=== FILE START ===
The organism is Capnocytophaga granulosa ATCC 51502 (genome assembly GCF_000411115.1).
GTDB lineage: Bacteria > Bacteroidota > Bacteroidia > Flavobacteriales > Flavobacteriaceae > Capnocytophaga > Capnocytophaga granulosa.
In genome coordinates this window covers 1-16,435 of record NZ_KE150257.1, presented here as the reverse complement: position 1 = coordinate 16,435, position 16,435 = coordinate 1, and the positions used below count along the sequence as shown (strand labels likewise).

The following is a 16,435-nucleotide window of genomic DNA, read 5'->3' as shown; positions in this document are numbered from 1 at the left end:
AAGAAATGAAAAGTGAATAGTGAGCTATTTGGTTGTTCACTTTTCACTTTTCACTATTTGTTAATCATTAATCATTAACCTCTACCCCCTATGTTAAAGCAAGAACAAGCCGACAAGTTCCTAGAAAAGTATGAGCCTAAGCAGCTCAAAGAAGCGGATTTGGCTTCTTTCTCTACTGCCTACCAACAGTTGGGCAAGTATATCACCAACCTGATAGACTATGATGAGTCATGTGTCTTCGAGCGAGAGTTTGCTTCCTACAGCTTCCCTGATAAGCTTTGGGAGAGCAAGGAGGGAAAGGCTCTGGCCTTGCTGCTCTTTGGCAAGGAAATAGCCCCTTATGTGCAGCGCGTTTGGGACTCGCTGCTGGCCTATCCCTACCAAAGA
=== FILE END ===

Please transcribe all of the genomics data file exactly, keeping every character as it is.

The organism is Capnocytophaga granulosa ATCC 51502 (genome assembly GCF_000411115.1).
GTDB lineage: Bacteria > Bacteroidota > Bacteroidia > Flavobacteriales > Flavobacteriaceae > Capnocytophaga > Capnocytophaga granulosa.
In genome coordinates this window covers 1-16,435 of record NZ_KE150257.1, presented here as the reverse complement: position 1 = coordinate 16,435, position 16,435 = coordinate 1, and the positions used below count along the sequence as shown (strand labels likewise).

The following is a 16,435-nucleotide window of genomic DNA, read 5'->3' as shown; positions in this document are numbered from 1 at the left end:
AAGAAATGAAAAGTGAATAGTGAGCTATTTGGTTGTTCACTTTTCACTTTTCACTATTTGTTAATCATTAATCATTAACCTCTACCCCCTATGTTAAAGCAAGAACAAGCCGACAAGTTCCTAGAAAAGTATGAGCCTAAGCAGCTCAAAGAAGCGGATTTGGCTTCTTTCTCTACTGCCTACCAACAGTTGGGCAAGTATATCACCAACCTGATAGACTATGATGAGTCATGTGTCTTCGAGCGAGAGTTTGCTTCCTACAGCTTCCCTGATAAGCTTTGGGAGAGCAAGGAGGGAAAGGCTCTGGCCTTGCTGCTCTTTGGCAAGGAAATAGCCCCTTATGTGCAGCGCGTTTGGGACTCGCTGCTGGCCTATCCCTACCAAAGA